There are multiple lighthouses to explore and admire along the Outer Banks of North Carolina, but among them all, the Cape Hatteras Lighthouse stands supreme – both literally and figuratively. The landmark structure welcomes more than 150,000 visitors each year, and holds claim to being the tallest of its kind in North America. It is a genuine OBX icon, located in the heart of the Cape Hatteras National Seashore.
History Of The Cape Hatteras Lighthouse
Shippers had been complaining for years about the dangerous nature of navigating the treacherous Diamond Shoals located off the Atlantic Coast. Here, the merging of the Gulf Stream with the Labrador Current from Canada creates historically challenging seafaring conditions that have led to the unsavory nickname of the “Graveyard of the Atlantic“.
Built by Henry Dearborn, the first Cape Hatteras lighthouse was lit in 1803. Featuring an octagonal tower made of sandstone, the lighthouse stood 95 feet above sea level with a lamp powered by whale oil. The original lighthouse was too short, hard to distinguish from the background landscape, and the light had little to no visibility, especially during times of haze or fog.
As a result of repeated complaints from mariners, the Lighthouse Board opted to make some changes in 1854, including increasing the height of the lighthouse to 150 feet tall. adding an unmistakable red color to the top. and retrofitting the tower with a first order Fresnel lens to shine a stronger beam.
Following the Civil War, and with the need for extensive repairs, Congress approved funding for a new lighthouse, and the Lighthouse Board once again prepared plans for construction, to be overseen by shipbuilder Dexter Stetson. The second Cape Hatteras Lighthouse was one of the more expensive lights on the East Coast. On December 16th, 1870, the light was activated on the new structure, the tallest brick lighthouse in the United States.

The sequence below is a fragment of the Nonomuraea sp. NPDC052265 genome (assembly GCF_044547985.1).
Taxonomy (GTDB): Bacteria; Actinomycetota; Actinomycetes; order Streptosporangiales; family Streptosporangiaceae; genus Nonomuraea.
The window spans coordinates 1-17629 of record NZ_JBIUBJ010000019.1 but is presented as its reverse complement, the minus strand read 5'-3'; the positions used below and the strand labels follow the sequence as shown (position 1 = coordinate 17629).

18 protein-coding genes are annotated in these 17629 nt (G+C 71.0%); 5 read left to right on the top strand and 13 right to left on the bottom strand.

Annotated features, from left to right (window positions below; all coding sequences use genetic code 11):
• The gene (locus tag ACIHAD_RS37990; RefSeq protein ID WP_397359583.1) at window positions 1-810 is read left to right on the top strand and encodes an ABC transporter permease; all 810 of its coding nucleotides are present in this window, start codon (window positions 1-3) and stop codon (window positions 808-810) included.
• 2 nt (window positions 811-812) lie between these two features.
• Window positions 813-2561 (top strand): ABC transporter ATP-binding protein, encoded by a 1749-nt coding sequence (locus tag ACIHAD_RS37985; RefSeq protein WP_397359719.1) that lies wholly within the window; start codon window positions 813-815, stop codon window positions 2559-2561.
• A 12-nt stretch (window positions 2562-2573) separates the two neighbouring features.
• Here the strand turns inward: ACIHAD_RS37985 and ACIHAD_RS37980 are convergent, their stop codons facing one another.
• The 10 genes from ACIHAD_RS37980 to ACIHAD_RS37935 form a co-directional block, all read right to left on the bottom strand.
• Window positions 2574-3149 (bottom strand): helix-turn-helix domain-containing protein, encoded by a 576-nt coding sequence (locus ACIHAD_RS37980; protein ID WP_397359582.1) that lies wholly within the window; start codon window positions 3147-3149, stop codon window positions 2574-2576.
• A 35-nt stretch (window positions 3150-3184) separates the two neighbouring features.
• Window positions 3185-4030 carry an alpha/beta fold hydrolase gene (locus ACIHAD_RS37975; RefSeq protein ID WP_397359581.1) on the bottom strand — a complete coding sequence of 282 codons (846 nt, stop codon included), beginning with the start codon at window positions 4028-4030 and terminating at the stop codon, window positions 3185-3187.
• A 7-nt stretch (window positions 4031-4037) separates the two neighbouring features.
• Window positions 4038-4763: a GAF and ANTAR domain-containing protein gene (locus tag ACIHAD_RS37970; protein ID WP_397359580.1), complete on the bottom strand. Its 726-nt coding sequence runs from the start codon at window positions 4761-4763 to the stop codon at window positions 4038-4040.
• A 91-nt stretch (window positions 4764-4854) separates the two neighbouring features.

At 210 feet tall, the updated lighthouse included an innovative floating foundation to accommodate the high ground water levels on the Outer Banks. The new Cape Hatteras Lighthouse received its famous spiral, black-and-white stripe daymark pattern in 1873, setting it apart from other area lighthouses along the North Carolina coast, and helping to protect from harsh weather effects.
Due to the continued threat of beach erosion, the Cape Hatteras Light Station was painstakingly moved to its present location in 1999 – 1,500 feet from the seashore, and 2,900 feet from its original location into the Buxton Woods behind a barrier of sand dunes – along with all of its seven historic structures, including the Double Keepers’ Quarters and the Principal Keeper’s Quarters.
In 1937, the Cape Hatteras Light Station was transferred to the National Park Service (NPS), making the lighthouse and the part of the nation’s first National Seashore. The National Park Service continues to maintain the lighthouse and the keepers’ quarters today, while the U.S. Coast Guard operates and maintains the now-automated light still in use to this day, shining up to 20 nautical miles out over the Atlantic Ocean.
Visiting The Cape Hatteras Lighthouse
Both the Cape Hatteras Lighthouse and the neighboring Bodie Island Lighthouse in Nags Head are open seasonally, from the third Friday in April through Columbus Day, for self-guided climbs. The historic Cape Hatteras Lighthouse also hosts Full Moon Tours. The grounds are open year-round. The present lighthouse has 257 steps from the ground to the balcony level, featuring narrow stairs with a handrail only on one side, and a landing every 31 steps. Visitors reaching the top are treated to panoramic views of Hatteras Island, Pamlico Sound, and the Atlantic horizon.
Tickets are available at the lighthouse ticket booth on a first come/first served basis and can only be purchased in-person on the day of your climb. Climbing tickets are $8 for adults and $4 for senior citizens (62 or older), children (11 and under, and at least 42″ tall), and the disabled. Restrooms are located at the base of the lighthouse, next to the visitors center and entrance. The adjacent Hatteras Island Visitor Center, Museum of the Sea and gift shop allow visitors to learn more about the lighthouse, the Cape Hatteras National Seashore, and the rich maritime history of the Outer Banks of North Carolina. The lighthouse is also available for weddings and special events, but be advised – a Special Use Permit is required.
The Cape Hatteras Light Station is located just off Highway 12 near the town of Buxton, around the middle of the sprawling Cape Hatteras National Seashore, south of Nags Head, North Carolina. There are a half dozen restaurants within a mile of the lighthouse. You can also take advantage of nearby picnic areas, beach access to Cape Point, and self-guided nature trails through Buxton’s maritime forest during your visit.
Cape Hatteras Lighthouse
46379 Lighthouse Rd, Buxton, NC 27920